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Volume 21 No. 13

Events and Attractions

The Minneapolis Armory will get new life for Super Bowl LII.
Courtesy of: NOMADIC ENTERTAINMENT GROUP
Jack Murphy, the master creator of Super Bowl parties for the last 27 years, last season built a three-level party venue from scratch in a vacant Houston parking lot.

How does he top that for Super Bowl LII in Minnesota? Well, he’s got an idea.

Murphy first saw the rundown, 82-year-old Minneapolis Armory 14 months ago. A local developer had taken on the project of finding a new purpose for the historic old building that was becoming a downtown eyesore.

But when Murphy walked into the structure, which sits just two blocks from U.S. Bank Stadium, he was overcome by its state of disrepair.

“The inside was in the middle of a demolition. There was pigeon poop everywhere,” said Murphy, president of Nomadic Entertainment Group, the agency he founded to produce big events. “People were running away from the place.”

Murphy, though, had an idea for the 300,000-square-foot facility that most recently had been used as a parking garage in downtown Minneapolis. Beyond the pigeons, Murphy saw the potential to stage the biggest Super Bowl LII parties, just as he’s done for almost three decades.

Now, the building’s renovation is almost complete and it will be known as Nomadic Live! at The Armory, which will host three straight nights of music and entertainment leading up to the Super Bowl.

The final stamp of approval came in recent weeks when AT&T and its DirecTV service signed on to become title sponsor of the night before the Super Bowl (Feb. 3). It will be branded DirecTV Now Super Saturday Night, as it was in Houston.

The talent has not been announced yet, but Taylor Swift performed last season, and DirecTV has a track record of putting on one of the biggest parties in sports, so the bar is set pretty high.

Tickets to the show will sell through Ticketmaster at price points that are expected to start at $250 for general admission.

The Super Bowl’s official hospitality packages sold by On Location Experiences, which is Nomadic’s parent company, also will have options that include the DirecTV party. On Location acquired Nomadic last year, making this the second Super Bowl they’ve worked together.

That DirecTV is back for its 12th straight year as a title sponsor for Murphy’s Saturday night show is no surprise. But Murphy has always worked on one-year contracts and the AT&T acquisition of DirecTV in 2015 made him nervous.

“You always get worried when there’s a transition,” he said. “You’re building a whole new relationship. But it couldn’t have gone any better.”

AT&T/DirecTV’s title sponsorship will be announced this week. Title sponsors for the first two nights will be named in the coming weeks. PepsiCo and EA Sports were title sponsors in recent years.

These title sponsorships are believed to run in the low seven figures, industry insiders say. Associate sponsorships go for the six figures.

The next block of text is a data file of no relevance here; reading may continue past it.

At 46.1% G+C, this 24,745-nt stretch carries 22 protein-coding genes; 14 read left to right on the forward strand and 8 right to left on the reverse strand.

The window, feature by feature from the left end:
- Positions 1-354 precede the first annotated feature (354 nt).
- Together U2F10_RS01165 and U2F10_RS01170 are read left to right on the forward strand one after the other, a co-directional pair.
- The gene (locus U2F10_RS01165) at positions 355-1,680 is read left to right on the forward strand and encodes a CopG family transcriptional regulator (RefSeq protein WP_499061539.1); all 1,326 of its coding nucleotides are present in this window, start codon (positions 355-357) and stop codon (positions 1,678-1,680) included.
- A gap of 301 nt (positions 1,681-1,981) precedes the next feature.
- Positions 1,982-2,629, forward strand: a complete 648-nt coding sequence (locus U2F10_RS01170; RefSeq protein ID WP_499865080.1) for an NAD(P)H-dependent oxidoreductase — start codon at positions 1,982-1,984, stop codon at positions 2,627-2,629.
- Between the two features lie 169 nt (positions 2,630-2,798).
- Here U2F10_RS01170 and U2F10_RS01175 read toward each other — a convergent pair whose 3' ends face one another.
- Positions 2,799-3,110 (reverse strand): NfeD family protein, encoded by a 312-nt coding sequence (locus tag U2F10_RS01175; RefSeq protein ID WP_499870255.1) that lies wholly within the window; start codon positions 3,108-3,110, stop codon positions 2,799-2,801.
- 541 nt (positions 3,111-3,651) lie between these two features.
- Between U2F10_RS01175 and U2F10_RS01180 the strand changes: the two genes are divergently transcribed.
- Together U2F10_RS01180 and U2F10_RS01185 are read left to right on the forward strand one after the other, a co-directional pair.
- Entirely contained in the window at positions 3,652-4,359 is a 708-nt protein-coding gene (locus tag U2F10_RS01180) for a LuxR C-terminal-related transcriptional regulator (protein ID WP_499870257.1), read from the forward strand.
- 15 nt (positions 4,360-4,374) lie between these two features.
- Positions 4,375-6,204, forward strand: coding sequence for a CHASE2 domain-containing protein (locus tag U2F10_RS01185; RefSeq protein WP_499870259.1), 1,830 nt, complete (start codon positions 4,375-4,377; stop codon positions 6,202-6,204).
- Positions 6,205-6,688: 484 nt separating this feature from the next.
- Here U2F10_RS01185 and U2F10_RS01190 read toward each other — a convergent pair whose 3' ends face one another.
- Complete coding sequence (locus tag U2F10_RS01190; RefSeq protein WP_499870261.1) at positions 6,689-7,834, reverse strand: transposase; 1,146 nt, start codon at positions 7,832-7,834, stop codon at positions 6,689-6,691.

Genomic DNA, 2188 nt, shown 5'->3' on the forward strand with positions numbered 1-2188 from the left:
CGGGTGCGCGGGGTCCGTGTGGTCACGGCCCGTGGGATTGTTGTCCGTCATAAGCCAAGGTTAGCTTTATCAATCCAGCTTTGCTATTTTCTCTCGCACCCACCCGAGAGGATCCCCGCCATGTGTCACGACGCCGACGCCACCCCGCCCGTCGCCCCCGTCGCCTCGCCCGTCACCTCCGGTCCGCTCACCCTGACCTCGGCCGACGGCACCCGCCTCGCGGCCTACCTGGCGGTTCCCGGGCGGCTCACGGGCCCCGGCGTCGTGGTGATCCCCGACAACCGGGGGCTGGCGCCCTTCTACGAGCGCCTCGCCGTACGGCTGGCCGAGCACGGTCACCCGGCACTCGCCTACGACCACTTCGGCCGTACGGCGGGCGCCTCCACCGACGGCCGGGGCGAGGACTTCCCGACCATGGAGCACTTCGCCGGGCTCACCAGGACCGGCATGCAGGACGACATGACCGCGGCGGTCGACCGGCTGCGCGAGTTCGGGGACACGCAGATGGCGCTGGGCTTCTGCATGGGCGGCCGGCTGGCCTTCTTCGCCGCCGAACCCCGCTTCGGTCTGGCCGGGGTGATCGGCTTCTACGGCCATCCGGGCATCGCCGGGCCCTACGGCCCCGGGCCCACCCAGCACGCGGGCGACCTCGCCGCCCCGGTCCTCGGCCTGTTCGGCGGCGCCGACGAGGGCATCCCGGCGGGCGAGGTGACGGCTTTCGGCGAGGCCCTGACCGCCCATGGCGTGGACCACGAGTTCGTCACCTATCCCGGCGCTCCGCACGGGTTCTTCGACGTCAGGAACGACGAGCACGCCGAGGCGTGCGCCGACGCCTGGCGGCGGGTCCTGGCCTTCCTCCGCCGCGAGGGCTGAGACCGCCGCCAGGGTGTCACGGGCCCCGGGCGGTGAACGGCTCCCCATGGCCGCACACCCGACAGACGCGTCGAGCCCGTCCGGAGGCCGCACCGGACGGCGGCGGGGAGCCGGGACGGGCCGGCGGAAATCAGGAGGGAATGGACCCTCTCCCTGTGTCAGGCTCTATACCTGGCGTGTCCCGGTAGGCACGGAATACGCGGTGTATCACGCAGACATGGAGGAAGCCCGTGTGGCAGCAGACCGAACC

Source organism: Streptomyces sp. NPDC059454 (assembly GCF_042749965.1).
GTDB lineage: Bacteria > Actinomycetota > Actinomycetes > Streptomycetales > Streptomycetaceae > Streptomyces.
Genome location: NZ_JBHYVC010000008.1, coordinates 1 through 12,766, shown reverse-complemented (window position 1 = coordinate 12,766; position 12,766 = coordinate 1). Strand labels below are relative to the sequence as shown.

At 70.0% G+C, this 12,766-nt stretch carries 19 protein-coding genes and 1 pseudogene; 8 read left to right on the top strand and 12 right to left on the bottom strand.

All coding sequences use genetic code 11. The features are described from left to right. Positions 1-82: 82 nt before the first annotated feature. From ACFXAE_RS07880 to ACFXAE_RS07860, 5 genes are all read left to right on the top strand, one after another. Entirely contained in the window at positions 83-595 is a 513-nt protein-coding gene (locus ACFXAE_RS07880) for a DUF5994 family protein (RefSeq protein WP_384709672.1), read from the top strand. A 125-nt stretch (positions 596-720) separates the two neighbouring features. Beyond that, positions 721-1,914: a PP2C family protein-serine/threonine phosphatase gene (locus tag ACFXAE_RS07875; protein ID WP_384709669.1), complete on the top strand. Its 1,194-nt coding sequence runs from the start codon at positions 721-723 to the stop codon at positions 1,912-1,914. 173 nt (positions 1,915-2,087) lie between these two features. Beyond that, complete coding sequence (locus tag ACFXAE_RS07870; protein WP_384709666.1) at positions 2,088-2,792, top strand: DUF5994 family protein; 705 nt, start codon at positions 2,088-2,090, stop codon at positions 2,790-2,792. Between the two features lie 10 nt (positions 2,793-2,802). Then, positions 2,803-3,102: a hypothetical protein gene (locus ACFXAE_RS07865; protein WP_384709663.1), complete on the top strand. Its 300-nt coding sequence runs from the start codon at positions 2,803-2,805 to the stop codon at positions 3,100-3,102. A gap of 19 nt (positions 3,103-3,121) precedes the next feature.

Title sponsorship costs used to run much higher, approaching eight figures, until the Phoenix Super Bowl in 2015. That’s when Murphy went from one big Saturday night show to a three-day music festival.

A one-off event like Nomadic produced in the past lumped all of the expenses onto one night and one sponsor. But expanding to three nights — the Thursday, Friday and Saturday prior to Super Bowl Sunday — spread the costs across three title sponsors, thereby reducing their costs and making it financially easier for them to keep coming back.

Last season’s event in Houston was the first for Murphy to work with AT&T’s creative services division, which is the company’s in-house ad agency.

Roger Hyde, the senior vice president for AT&T’s creative services, and Rob Ichelson, AT&T’s assistant vice president of marketing, serve as the primary points of contact for Murphy as they work together in year two.

Hyde and Ichelson not only will oversee the 2,000-plus guests they’ll be hosting in the Armory, which will have a capacity of close to 8,000. They also work with Nomadic on subtle but important changes year-to-year. In Minneapolis, for example, where the winter weather will be harsher than Houston, AT&T and Nomadic carved out an indoor space where partygoers will wait to enter the venue so they won’t be exposed to the elements.

AT&T intends to use that waiting area as its prime activation zone to show off its products and services.

“We’ve made that space part of the experience,” Hyde said. “Over the years, DirecTV has built up a lot of equity. It’s synonymous with the best party in town, so that’s the experience we have to deliver.”

The Armory’s interior will have three tiers, providing segmented spaces for general admission, AT&T’s guests, corporate hospitality and special guests from the NFL, Showtime and Mark Cuban’s AXS TV, among others who will bring additional A-list celebrities to the event.

“We’re joined at the hip,” Hyde said of AT&T and Nomadic. “I think you can say that we both own the success of what this has become.”

As if Murphy won’t be busy enough at the Armory, he’s taking on another project just outside Minneapolis.

Club Nomadic at Mystic Lake Casino will feature four nights of music and entertainment at the hotel resort. Nomadic is building a 64,000-square-foot pop-up party place on the Mystic Lake grounds, which are 26 miles southwest of downtown Minneapolis.

The Mystic Lake club will operate separately from the Armory. Sponsorship rights do not extend from one location to the other. But Mystic will provide Super Bowl partygoers with another entertainment option. Talent has not been announced yet.